I can’t wait to read number 7, The Paris Spy, which I have, and which I am, as I did with this, delaying until the next is released, which will happen on August 7. Yes, number 8, The Prisoner In The Castle, comes out this summer. Speaking of coming out, I worry that Maggie’s gay friend, David, will be outed and treated in the horrifying way gay people were then. But, I trust Maggie will handle that and protect him, as I trust Susan Elia MacNeal with my reader’s heart.
If you have not started reading Maggie, do. Go on, get busy.
A Death of No Importance, Mariah Fredericks, Hardcover, 288pp, April 2018, Minotaur Books
I read this because Susan Elia MacNeal blurbed the front cover calling the novel suspenseful and complex, and, as I’ve said, I trust her.
I wasn’t disappointed.
This is the first in a series of mysteries to feature the lady’s maid, Jane Prescott. It deals with the upper crust of society in New York City, 1910, and has wastrel, wild playboys, nouveau riche social climbers, anarchists, and a plethora of fascinating characters involved in a carefully plotted tale, rich in historical points, a vivid picture of a changing culture and a rip-roaring mystery. I might have figured it out before the ending, but I read a lot of mysteries. I’ll read a lot (I hope) of Jane Prescott tales, because, like Susan Elia MacNeal’s Maggie Hope, Jane Prescott is a character you like, with whom you’re comfortable, who is often better than her surroundings and culture allow her to be, and you want her to win. And you want more of her. Wonderful character debut.
And, last but certainly not least, a novel which is not technically a mystery but, one could call it a comic/social issue thriller. My connection to this is that it was edited by the incomparable Hope Dellon who brings us Louise Penny’s Inspector Gamache series, and M.C.Beaton’s Agatha Raisin series, to both of which I am devoted. This is a sequel (of sorts) by Allison Pearson to her earlier novel, I Don’t Know How She Does It. This one:
How Hard Can It Be, Allison Pearson, Hardcover, 352pp, June 2018, St. Martin’s Press
This is the second novel about Kate Reddy, whose aging children and out-of-a-job, self-help guru-wannabe-in-training husband necessitate a return to the workforce after an extended absence during which she raised a family and turned forty-nine, an age not much in demand — one might even say shunned — in the workforce. Kate fudges her age and her resumé and ends up being hired on a temporary basis by the very same hedge fund she set up years earlier — unbeknownst to those now in charge.
This very, very funny novel hits on so many hot-button growing older, getting through adulthood experiences: the morphing body staring at you from the mirror when yesterday you were tight and twenty; the skin which is now crepe-papery and surrendering to gravity’s pull; the kids from one side pulling at you with their growing up pains and the parents pulling at your from the other with their growing old pains and you, in the middle, with everyone else’s pain to deal with leaving you little time to take care of your own, let alone the misbehaving spouse who is a different person than the one you married, and, maybe, the new version is a not very pleasant sort.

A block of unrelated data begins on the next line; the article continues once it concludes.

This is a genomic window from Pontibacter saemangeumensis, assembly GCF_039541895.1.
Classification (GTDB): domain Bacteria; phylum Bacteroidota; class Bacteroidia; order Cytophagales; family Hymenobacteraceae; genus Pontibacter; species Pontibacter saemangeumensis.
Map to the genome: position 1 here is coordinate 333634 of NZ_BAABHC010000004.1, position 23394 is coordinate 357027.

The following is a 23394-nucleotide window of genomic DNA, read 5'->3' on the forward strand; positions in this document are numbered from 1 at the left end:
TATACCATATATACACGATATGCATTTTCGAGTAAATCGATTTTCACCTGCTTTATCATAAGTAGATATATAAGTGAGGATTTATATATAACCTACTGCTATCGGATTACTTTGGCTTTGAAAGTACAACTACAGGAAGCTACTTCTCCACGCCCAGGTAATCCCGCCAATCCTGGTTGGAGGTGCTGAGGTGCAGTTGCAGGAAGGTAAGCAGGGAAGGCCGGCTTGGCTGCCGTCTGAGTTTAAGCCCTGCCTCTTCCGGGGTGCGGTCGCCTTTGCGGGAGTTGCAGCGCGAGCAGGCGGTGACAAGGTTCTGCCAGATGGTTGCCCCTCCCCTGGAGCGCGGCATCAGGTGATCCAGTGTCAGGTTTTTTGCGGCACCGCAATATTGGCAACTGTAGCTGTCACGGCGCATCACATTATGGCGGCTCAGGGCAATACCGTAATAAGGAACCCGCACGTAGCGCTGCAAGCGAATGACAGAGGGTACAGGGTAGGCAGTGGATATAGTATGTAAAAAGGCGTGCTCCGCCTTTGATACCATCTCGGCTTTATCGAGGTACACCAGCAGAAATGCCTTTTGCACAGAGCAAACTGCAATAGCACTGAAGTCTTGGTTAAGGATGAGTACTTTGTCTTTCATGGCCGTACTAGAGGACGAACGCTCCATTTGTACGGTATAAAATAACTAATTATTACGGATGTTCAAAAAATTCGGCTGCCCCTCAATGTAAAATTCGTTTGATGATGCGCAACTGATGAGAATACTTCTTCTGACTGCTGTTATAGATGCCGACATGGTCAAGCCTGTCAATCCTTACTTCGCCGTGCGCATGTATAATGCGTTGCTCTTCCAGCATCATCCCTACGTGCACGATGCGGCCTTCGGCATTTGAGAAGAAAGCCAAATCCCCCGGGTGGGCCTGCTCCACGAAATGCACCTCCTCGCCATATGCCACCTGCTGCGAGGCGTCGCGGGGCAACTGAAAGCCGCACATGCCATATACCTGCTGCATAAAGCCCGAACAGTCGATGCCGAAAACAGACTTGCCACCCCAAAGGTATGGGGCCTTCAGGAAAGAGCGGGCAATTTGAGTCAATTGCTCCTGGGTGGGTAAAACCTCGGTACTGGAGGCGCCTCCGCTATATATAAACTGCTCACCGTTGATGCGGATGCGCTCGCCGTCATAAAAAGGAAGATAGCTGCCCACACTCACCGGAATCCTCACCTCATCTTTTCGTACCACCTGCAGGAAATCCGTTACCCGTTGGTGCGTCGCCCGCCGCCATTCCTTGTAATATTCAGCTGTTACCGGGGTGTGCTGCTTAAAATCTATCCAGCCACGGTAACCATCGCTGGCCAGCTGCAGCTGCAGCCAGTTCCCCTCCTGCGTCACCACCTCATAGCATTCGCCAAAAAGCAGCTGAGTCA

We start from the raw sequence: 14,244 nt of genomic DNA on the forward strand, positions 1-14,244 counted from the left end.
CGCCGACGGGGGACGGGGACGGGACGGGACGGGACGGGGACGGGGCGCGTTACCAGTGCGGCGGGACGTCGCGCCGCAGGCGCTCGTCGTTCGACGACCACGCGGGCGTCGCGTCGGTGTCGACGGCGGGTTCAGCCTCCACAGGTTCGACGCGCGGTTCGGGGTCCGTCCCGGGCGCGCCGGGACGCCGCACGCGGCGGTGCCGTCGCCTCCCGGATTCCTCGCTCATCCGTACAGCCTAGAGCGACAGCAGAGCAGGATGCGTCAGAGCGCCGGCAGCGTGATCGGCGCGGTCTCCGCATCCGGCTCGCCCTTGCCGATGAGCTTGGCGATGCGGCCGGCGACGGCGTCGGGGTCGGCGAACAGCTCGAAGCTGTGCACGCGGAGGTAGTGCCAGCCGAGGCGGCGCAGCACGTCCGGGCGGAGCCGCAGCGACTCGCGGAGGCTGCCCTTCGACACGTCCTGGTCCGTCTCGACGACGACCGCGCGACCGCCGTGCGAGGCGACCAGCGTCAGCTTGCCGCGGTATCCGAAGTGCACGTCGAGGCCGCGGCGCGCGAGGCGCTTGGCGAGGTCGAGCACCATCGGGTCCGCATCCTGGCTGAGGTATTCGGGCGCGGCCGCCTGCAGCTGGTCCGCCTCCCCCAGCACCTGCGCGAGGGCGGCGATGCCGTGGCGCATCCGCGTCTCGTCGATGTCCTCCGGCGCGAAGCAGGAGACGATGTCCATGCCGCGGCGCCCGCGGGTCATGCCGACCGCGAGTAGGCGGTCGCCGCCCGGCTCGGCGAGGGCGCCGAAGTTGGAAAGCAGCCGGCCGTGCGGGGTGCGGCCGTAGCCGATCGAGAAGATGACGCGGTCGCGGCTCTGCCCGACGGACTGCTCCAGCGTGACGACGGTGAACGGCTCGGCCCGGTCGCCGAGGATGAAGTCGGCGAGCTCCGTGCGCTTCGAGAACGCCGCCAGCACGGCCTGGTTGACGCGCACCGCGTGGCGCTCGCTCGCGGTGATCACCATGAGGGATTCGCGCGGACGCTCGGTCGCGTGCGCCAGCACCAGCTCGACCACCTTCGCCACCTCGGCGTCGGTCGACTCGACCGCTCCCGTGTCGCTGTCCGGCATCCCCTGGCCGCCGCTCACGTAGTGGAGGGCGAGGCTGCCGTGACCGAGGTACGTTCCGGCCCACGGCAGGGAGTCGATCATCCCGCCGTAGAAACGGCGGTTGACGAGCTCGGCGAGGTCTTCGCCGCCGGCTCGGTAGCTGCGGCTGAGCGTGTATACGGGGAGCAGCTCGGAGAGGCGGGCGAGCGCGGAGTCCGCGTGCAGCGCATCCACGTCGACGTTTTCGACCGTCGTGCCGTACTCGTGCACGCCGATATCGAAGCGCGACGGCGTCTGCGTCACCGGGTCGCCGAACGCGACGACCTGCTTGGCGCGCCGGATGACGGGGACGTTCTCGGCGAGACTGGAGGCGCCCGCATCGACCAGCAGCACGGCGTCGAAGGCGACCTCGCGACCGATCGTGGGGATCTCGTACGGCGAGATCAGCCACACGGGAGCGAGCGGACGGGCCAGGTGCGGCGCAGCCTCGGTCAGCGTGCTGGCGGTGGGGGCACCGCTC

Kate has all of that with which to deal, plus a dilapidated “new” old home in the suburbs which her husband didn’t want in the first place, and the new job where she needs to maintain her semi-false identity and navigate the office politics, which, years later, are still rife with misogyny and backstabbing and credit-grabbing, and add to this list the onset of menopause, her own body tripping her up as she struggles through a return to the workplace and the changing shape of her family and relationships. And herself.
Oh, and then her long-absent near-lover with whom she is lustfully enamored, and who returns the feeling, shows up again.
Allison Pearson has a wicked sense of humour, and a finger (or, more-like, a fist) on the pulse of the Zeitgeist, and delivers a novel both breezily easy to read and recognizably, relatably today in its heroine’s concerns and conflict between her own needs and the demands of those around her/the world, as well as that universal conflict between how we see and think of ourselves versus the box into which the world and culture wants us to fit.
Funny, and without giving anything away, a happy,triumphant resolution — so,good on you Kate. And good on Allison Pearson for giving us a heroine whose humanity includes admitting and owning her flaws and errors with a sense of humour. I wish I were more like her.
So, there it is, my second book post in as many days after a month away. And, just like I had a Twitter connection with all three of these, coming next both a Twitter (two connections there, actually) and personal connection — a fantastic new Y.A. novel, first in an exciting new series by debut novelist Melinda Beatty, Heartseeker. I started yesterday and were I not struggling with the aging, fall-asleep-in-a-chair issue myself, I’d have finished it last night.
Now, off I go. It’s father’s day and so I need to take my dear mom out to lunch and give her the “you raised us alone so you get a father’s day gift, too” card/present. It’s a gift card to Boscov’s because a person can NEVER have too many blouses and earrings. I know this because my mom told me so.
So, here I am, going.